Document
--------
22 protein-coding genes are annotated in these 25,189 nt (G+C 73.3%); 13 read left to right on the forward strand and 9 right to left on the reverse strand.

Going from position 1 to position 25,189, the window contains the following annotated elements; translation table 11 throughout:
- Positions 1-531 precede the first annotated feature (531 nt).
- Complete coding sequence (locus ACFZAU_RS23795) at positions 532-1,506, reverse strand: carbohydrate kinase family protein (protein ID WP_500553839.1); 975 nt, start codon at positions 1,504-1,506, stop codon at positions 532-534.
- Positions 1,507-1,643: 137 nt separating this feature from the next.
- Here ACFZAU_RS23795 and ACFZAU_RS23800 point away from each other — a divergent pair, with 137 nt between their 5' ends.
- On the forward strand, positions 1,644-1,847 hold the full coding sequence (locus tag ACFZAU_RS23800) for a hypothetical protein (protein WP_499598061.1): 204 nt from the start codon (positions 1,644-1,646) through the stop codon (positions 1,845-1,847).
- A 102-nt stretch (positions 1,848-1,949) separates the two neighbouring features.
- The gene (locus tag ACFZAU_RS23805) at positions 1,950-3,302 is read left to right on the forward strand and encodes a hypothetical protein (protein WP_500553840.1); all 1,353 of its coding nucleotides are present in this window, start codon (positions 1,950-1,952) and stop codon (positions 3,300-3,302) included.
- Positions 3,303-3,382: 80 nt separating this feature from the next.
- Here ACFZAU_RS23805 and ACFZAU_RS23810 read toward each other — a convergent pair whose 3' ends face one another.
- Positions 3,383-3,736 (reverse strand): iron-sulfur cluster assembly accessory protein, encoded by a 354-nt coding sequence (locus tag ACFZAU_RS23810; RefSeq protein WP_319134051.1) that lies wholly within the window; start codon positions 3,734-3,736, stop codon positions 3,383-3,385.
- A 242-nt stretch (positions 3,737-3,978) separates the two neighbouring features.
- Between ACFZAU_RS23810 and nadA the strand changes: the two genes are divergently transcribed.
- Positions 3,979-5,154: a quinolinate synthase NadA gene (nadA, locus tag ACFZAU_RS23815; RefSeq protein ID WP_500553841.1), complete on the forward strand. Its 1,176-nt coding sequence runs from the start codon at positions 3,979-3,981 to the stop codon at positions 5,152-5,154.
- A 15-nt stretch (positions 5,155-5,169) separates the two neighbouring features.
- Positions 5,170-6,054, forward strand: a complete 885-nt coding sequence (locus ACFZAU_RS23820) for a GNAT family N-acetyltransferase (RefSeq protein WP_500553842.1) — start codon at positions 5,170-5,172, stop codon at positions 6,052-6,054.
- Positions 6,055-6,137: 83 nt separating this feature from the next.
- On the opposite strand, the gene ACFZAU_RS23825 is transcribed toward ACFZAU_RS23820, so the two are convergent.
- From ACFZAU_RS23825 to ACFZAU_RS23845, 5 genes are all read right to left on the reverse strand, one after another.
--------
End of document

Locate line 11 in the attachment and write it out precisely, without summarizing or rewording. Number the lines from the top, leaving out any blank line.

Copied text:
- Here ACFZAU_RS23805 and ACFZAU_RS23810 read toward each other — a convergent pair whose 3' ends face one another.